You know what you get if you replace 20% of the natural gas in a tank with hydrogen produced from curtailed solar and wind? You get gas with 20% fewer CO2 emissions when you burn it. Just like that.

I want to emphasize to critics that this ... will be unaffected by criticism. It is not going to be bought or sold by anyone, and this is strictly something that Germany is doing. Certainly the Germans and Japanese have no idea whatsoever what they are doing in the areas of science and they have nowhere near the intelligence or knowledge of people posting here on fark, so there is no reason to criticize them. Think of them as children. Poor misguided children who just don't know how great life could be if they just followed the advice of the brahmins of fark. Of course hydrogen has no hope of being useful, not in the shadow of THE POWERWALL, but let's just let them have their fun anyway. Let's humor them.

Except. Except. They were supergeniuses 10 years ago when they launched their energiewendte. They were the darlings of the left and greens worldwide. Hmm. So are they geniuses or aren't they? Did they change? Or did something else change?
 
2020-11-25 2:32:38 AM  

I Ate Shergar: You know, Germany is a pretty rich country. I think they can afford separate tracks for trains heading in opposite directions.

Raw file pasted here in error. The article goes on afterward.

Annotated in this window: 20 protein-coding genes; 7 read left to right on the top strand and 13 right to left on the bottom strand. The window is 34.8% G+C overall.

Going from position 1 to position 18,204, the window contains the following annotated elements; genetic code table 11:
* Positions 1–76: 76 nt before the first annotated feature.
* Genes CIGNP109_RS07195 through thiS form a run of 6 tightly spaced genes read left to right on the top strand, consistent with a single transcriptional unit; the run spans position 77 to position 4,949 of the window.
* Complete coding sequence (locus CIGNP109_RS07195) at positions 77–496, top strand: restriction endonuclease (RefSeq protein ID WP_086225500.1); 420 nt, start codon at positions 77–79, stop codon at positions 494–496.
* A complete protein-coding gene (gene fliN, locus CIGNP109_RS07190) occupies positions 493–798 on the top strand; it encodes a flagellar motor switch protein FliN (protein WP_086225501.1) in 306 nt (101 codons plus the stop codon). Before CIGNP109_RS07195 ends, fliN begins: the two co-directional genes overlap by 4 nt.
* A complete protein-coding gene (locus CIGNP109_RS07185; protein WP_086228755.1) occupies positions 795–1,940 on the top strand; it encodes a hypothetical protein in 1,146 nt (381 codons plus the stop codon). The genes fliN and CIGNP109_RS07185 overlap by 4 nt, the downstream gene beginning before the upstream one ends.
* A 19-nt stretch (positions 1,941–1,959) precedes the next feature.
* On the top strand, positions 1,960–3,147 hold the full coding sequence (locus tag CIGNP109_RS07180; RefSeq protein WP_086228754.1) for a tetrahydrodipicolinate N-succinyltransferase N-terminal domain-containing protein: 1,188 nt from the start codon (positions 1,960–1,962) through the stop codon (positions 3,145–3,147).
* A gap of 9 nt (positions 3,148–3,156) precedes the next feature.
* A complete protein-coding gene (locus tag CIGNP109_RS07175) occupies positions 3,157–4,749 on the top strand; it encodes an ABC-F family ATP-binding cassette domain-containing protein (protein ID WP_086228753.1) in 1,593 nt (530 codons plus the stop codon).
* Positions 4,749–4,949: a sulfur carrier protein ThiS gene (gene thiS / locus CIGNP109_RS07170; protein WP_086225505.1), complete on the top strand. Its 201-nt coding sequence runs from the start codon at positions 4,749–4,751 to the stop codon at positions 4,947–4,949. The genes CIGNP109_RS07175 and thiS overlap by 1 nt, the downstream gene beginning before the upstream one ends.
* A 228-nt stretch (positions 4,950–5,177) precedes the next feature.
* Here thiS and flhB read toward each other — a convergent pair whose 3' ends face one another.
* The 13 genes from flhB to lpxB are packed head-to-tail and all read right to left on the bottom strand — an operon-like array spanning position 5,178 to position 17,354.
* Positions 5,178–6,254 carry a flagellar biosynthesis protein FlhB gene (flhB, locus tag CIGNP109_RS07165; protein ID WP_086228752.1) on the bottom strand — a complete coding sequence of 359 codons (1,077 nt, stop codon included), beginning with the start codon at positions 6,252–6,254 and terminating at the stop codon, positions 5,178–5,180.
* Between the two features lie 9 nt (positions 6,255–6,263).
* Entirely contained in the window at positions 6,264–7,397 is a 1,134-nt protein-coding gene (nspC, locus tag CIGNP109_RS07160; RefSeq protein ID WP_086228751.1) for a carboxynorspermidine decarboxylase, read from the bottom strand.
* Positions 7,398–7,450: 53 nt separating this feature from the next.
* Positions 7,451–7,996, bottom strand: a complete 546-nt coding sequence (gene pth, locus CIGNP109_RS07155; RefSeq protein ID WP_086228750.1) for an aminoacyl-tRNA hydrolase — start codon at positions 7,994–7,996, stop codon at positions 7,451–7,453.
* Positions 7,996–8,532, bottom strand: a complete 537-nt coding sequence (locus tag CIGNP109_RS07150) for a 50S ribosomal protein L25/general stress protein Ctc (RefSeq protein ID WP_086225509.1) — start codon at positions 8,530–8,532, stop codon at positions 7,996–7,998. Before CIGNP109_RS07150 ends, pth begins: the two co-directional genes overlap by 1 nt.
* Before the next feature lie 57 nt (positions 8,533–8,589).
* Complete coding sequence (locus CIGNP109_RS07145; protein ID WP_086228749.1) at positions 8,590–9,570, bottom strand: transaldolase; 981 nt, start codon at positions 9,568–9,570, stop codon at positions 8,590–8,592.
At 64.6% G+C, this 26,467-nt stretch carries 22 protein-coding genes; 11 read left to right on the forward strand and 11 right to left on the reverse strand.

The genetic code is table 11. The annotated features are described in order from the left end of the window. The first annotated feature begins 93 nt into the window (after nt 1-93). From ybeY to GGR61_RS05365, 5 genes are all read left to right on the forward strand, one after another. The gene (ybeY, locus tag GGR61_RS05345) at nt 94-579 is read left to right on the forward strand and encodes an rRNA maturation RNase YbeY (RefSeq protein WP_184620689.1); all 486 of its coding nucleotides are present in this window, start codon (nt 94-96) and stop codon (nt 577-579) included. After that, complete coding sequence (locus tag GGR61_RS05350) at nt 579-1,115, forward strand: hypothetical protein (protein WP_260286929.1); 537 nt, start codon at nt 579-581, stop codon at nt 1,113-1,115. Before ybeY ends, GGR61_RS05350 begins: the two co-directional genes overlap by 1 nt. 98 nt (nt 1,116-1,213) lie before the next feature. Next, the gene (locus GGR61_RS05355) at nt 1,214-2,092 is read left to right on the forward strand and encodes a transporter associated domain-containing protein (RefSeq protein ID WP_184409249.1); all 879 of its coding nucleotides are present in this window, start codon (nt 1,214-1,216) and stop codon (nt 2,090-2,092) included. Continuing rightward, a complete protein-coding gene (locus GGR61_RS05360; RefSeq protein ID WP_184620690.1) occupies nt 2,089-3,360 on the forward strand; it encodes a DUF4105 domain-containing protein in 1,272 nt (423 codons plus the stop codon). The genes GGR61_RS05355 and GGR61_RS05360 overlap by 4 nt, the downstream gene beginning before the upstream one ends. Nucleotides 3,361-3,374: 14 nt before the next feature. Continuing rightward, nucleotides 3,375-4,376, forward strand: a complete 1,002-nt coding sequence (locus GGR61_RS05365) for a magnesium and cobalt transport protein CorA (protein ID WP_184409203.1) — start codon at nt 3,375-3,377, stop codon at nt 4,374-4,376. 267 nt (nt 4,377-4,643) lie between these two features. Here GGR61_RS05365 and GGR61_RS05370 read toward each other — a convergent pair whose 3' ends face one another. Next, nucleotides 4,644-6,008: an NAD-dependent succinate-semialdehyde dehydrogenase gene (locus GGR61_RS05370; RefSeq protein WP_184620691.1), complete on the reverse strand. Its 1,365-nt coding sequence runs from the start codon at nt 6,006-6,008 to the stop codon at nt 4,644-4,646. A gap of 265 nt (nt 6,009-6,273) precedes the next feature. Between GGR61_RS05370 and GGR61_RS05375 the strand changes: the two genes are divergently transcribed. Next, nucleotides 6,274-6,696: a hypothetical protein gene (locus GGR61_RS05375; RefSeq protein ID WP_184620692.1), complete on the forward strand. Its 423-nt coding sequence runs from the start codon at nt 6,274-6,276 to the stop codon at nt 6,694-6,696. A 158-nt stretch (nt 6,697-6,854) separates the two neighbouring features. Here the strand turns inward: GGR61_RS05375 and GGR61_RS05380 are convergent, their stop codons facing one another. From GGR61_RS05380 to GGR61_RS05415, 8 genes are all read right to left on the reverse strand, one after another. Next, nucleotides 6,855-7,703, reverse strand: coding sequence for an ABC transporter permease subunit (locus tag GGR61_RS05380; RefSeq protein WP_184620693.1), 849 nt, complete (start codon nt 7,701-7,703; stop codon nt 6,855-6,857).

The railroad switch was patented by Charles Fox, an Englishman, in 1832. The Germans really should keep up.

In other news, there were actually rail lines in operation before there were switches. Can you imagine?
 
2020-11-25 2:58:31 AM  
Could be worse, they could be running a steam train.

i.pinimg.comView Full Size


1.bp.blogspot.comView Full Size


1.bp.blogspot.comView Full Size
 
2020-11-25 3:11:59 AM  
thumbs.gfycat.comView Full Size
 
2020-11-25 4:35:09 AM  
Fark user imageView Full Size
 
2020-11-25 5:00:36 AM  
Didn't we learn, like, 83 years ago not to power things with hydrogen?
 
2020-11-25 6:30:54 AM  
This will become mankind's next mode of wheeled transport.

external-content.duckduckgo.comView Full Size
 
2020-11-25 6:33:24 AM  
This is being done cleverly, even though the real impact on CO2 generation will nit be significant now.

The same train engines can be adapted to use electric cables for power later, presumably.
 
2020-11-25 6:41:51 AM  
I can't wait until we have Mr. Fusion powered trains.
 
2020-11-25 7:00:11 AM  

Animatronik: This is being done cleverly, even though the real impact on CO2 generation will nit be significant now.

The same train engines can be adapted to use electric cables for power later, presumably.